One of the most common skin conditions is atopic dermatitis, also known as eczema. Eczema is inflammation of the skin that is typically itchy, dry, and red, and can be a lifelong condition for some. About 1 in 10 children will be diagnosed with eczema before the age of 5. If the eczema ends up being a lifelong condition for the child, flare-ups can occur frequently. Usually, these flare-ups will get worse during the Fall or Winter, since these are the colder seasons. Even though eczema is a very resilient skin condition, there are ways to help prevent the cold month flare-ups.
Why Do Flare-Ups Happen?
Eczema flare-ups can be worse during the cold seasons because the dry air from outside mixed with the heating systems indoors can dry out your skin, and the skin can't stay moist on its own. Wearing too many layers of clothing, taking baths that are too hot, and not moisturizing enough can also be contributing factors to these breakouts.
There are many things to avoid in the bath or shower that can lessen the likeliness of a flare-up. One of those things is hot water. Frequent hot baths or showers can dry out the skin, so using warm water, and bathing less frequently can help keep moisture in your skin. Another thing that will help keep your skin moisturized during baths is adding moisturizing products to the water, like moisturizing oatmeal products. Also make sure your bath time is still limited, even with the moisturizing products, and skip bubble baths all together. Use gentle soap that is fragrance, dye, and alcohol free. (This goes for your detergents as well.) The last thing you can do during bath time to help your skin is to pat yourself dry with a towel. Rubbing may scratch the eczema and make you itchy, whereas patting will avoid this while still leaving a little moisture.
You should be moisturizing frequently, especially when the weather is cold. Make sure the moisturizer you are using is free of fragrances and look for moisturizers with ceramides to restore your skin's barrier. Also using a thick moisturizer and applying it immediately after showering can reduce the dryness. A good option for a thick moisturizer is Petroleum Jelly, or Vaseline.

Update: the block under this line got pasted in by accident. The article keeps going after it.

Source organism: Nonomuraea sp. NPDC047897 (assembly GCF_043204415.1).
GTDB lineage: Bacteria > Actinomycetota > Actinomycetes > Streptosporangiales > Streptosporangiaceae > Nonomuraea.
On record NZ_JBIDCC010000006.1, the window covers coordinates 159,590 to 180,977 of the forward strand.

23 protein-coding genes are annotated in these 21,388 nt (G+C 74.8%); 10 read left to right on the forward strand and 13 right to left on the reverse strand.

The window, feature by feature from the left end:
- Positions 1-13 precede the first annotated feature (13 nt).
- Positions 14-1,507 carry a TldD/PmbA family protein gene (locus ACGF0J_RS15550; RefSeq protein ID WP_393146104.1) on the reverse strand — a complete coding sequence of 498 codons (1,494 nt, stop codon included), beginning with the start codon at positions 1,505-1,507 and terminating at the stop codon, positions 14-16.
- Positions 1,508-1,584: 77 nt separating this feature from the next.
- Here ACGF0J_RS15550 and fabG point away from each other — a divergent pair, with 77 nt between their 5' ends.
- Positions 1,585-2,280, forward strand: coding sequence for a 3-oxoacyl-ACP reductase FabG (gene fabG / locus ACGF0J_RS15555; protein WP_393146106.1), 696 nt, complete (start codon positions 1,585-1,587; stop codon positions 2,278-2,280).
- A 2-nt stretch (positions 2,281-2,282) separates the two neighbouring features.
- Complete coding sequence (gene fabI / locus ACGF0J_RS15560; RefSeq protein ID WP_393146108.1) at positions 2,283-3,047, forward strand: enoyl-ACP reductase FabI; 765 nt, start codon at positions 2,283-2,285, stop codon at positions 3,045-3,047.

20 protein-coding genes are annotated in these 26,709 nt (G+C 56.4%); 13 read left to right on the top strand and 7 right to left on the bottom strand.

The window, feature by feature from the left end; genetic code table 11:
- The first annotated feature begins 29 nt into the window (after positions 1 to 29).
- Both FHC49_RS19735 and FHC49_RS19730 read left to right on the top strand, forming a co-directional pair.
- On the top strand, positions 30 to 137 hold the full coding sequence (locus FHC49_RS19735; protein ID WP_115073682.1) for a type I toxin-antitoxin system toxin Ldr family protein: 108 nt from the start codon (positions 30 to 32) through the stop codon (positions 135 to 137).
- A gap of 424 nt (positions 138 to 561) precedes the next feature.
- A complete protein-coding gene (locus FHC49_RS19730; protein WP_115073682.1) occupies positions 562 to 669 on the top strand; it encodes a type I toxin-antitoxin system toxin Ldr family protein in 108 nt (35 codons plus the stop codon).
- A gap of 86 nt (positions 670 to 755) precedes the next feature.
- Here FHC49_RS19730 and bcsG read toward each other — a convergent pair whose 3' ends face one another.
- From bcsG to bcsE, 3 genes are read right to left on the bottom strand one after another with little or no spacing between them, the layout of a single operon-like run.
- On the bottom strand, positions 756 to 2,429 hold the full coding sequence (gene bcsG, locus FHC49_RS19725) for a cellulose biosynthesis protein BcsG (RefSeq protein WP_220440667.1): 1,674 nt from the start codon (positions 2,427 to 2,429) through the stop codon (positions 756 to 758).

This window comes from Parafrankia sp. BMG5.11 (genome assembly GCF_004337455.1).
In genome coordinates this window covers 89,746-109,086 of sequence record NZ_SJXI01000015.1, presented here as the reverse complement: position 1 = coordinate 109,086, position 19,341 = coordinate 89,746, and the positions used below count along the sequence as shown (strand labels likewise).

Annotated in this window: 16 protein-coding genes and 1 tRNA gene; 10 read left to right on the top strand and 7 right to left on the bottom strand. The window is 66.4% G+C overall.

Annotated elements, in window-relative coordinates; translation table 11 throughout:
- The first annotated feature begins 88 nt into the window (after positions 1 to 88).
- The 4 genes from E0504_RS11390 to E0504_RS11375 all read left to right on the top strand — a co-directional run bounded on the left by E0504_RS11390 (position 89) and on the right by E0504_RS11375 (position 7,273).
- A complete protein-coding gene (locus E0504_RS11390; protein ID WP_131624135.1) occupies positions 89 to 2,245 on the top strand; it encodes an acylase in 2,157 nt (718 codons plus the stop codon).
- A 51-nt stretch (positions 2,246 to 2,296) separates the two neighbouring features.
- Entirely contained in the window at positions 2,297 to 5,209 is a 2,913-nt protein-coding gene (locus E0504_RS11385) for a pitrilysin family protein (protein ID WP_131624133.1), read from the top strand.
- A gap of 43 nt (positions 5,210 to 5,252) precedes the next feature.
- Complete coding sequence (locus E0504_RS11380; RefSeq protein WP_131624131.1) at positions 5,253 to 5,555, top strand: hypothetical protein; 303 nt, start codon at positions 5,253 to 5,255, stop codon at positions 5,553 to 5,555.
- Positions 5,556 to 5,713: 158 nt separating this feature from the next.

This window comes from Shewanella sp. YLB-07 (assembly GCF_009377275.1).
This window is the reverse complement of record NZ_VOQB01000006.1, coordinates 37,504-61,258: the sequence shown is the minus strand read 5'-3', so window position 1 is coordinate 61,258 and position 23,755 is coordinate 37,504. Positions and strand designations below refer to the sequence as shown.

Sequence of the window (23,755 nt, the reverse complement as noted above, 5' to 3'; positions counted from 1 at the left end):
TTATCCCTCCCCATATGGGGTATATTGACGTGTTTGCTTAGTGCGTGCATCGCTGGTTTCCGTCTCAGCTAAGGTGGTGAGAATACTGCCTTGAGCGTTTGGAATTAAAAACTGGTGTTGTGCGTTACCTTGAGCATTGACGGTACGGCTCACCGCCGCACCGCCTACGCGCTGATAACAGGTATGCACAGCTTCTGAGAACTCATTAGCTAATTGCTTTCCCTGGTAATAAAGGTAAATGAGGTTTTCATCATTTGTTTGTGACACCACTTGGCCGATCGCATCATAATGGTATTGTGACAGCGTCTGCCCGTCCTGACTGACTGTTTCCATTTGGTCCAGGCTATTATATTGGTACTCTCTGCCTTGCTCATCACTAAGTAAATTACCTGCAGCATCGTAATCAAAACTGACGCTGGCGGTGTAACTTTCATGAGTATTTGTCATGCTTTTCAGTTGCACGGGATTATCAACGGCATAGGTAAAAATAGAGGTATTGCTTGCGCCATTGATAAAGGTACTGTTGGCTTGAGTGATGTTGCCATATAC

Certain materials such as nylon, wool, and others can irritate your skin and cause your flare-ups to worsen. Avoiding these materials and wearing breathable materials, such as cotton, will not irritate your skin as much and will help soothe your skin. However, even if you are wearing these breathable materials, still try to avoid wearing too many layers of clothing, as this can lead to overheating, thus leading to more break outs. Similarly to your clothing, your bed sheets should also be made of breathable material and you should get rid of any unnecessary layers.
Drink Enough Water
As you probably know, most people are not drinking enough water throughout the day, even though it is very important. However, drinking enough water during the day is even more important to prevent eczema flare-ups. When your body is hydrated, it keeps your skin hydrated and helps keep your skin moisturized. You should be drinking at least 8 cups of water per day. This can include tea, coffee, and sparkling water. If none of these options sound good to you, you can also add some fruit to your water, like lemons or strawberries, or even try water with a cinnamon stick!